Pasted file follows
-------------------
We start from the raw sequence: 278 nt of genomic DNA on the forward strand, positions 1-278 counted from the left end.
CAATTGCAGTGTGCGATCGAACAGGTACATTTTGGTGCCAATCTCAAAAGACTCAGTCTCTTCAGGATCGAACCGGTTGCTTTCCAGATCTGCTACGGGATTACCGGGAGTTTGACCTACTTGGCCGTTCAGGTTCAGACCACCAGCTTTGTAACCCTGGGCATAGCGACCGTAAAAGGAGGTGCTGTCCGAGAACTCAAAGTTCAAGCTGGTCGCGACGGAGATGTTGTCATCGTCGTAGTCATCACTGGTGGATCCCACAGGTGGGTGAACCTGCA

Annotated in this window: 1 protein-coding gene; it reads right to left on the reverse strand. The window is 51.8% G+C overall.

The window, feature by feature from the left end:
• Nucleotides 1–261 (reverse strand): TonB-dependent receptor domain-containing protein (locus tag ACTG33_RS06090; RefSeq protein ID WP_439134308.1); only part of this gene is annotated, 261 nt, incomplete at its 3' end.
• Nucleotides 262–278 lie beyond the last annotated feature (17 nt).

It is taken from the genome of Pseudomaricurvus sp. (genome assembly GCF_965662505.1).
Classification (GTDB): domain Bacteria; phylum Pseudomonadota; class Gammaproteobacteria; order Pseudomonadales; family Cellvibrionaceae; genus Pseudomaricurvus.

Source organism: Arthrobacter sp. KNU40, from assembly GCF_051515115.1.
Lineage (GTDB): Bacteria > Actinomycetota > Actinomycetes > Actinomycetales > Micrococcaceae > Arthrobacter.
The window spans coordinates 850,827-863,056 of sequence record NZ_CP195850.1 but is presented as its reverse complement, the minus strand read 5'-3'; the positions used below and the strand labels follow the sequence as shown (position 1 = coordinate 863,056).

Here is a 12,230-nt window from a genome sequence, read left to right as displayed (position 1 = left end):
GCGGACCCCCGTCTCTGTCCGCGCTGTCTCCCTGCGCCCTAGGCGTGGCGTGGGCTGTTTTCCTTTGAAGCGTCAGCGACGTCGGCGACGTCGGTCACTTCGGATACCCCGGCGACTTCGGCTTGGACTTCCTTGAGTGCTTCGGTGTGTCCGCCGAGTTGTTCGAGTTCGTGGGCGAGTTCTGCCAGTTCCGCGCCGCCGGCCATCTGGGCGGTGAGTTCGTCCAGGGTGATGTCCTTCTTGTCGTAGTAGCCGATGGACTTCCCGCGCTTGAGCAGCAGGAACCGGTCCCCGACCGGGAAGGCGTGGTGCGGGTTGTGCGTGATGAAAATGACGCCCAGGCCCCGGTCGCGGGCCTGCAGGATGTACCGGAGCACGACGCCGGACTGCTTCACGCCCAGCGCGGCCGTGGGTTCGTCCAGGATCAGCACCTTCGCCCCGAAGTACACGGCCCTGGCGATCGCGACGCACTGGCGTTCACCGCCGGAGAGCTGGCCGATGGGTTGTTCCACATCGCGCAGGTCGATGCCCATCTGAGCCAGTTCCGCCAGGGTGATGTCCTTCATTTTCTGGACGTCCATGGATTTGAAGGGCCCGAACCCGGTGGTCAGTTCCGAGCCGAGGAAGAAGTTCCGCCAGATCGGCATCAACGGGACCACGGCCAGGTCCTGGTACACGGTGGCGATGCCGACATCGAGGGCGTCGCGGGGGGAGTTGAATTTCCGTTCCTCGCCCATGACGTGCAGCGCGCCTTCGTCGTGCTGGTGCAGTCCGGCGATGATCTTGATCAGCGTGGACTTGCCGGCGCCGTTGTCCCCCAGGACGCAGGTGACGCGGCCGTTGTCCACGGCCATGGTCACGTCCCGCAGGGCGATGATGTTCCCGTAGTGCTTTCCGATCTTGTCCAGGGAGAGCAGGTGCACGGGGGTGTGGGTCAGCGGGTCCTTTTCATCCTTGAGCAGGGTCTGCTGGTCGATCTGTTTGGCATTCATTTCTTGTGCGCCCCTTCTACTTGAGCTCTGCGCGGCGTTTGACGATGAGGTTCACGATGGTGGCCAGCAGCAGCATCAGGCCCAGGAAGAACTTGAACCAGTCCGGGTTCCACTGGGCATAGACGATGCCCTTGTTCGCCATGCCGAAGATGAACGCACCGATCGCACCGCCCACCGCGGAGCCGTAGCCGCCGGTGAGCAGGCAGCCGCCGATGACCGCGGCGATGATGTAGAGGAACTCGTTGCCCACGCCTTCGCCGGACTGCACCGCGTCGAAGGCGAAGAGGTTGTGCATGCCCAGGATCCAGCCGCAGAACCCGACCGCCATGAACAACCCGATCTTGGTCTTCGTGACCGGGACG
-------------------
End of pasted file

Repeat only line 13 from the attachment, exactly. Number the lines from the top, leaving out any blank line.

GCGGACCCCCGTCTCTGTCCGCGCTGTCTCCCTGCGCCCTAGGCGTGGCGTGGGCTGTTTTCCTTTGAAGCGTCAGCGACGTCGGCGACGTCGGTCACTTCGGATACCCCGGCGACTTCGGCTTGGACTTCCTTGAGTGCTTCGGTGTGTCCGCCGAGTTGTTCGAGTTCGTGGGCGAGTTCTGCCAGTTCCGCGCCGCCGGCCATCTGGGCGGTGAGTTCGTCCAGGGTGATGTCCTTCTTGTCGTAGTAGCCGATGGACTTCCCGCGCTTGAGCAGCAGGAACCGGTCCCCGACCGGGAAGGCGTGGTGCGGGTTGTGCGTGATGAAAATGACGCCCAGGCCCCGGTCGCGGGCCTGCAGGATGTACCGGAGCACGACGCCGGACTGCTTCACGCCCAGCGCGGCCGTGGGTTCGTCCAGGATCAGCACCTTCGCCCCGAAGTACACGGCCCTGGCGATCGCGACGCACTGGCGTTCACCGCCGGAGAGCTGGCCGATGGGTTGTTCCACATCGCGCAGGTCGATGCCCATCTGAGCCAGTTCCGCCAGGGTGATGTCCTTCATTTTCTGGACGTCCATGGATTTGAAGGGCCCGAACCCGGTGGTCAGTTCCGAGCCGAGGAAGAAGTTCCGCCAGATCGGCATCAACGGGACCACGGCCAGGTCCTGGTACACGGTGGCGATGCCGACATCGAGGGCGTCGCGGGGGGAGTTGAATTTCCGTTCCTCGCCCATGACGTGCAGCGCGCCTTCGTCGTGCTGGTGCAGTCCGGCGATGATCTTGATCAGCGTGGACTTGCCGGCGCCGTTGTCCCCCAGGACGCAGGTGACGCGGCCGTTGTCCACGGCCATGGTCACGTCCCGCAGGGCGATGATGTTCCCGTAGTGCTTTCCGATCTTGTCCAGGGAGAGCAGGTGCACGGGGGTGTGGGTCAGCGGGTCCTTTTCATCCTTGAGCAGGGTCTGCTGGTCGATCTGTTTGGCATTCATTTCTTGTGCGCCCCTTCTACTTGAGCTCTGCGCGGCGTTTGACGATGAGGTTCACGATGGTGGCCAGCAGCAGCATCAGGCCCAGGAAGAACTTGAACCAGTCCGGGTTCCACTGGGCATAGACGATGCCCTTGTTCGCCATGCCGAAGATGAACGCACCGATCGCACCGCCCACCGCGGAGCCGTAGCCGCCGGTGAGCAGGCAGCCGCCGATGACCGCGGCGATGATGTAGAGGAACTCGTTGCCCACGCCTTCGCCGGACTGCACCGCGTCGAAGGCGAAGAGGTTGTGCATGCCCAGGATCCAGCCGCAGAACCCGACCGCCATGAACAACCCGATCTTGGTCTTCGTGACCGGGACG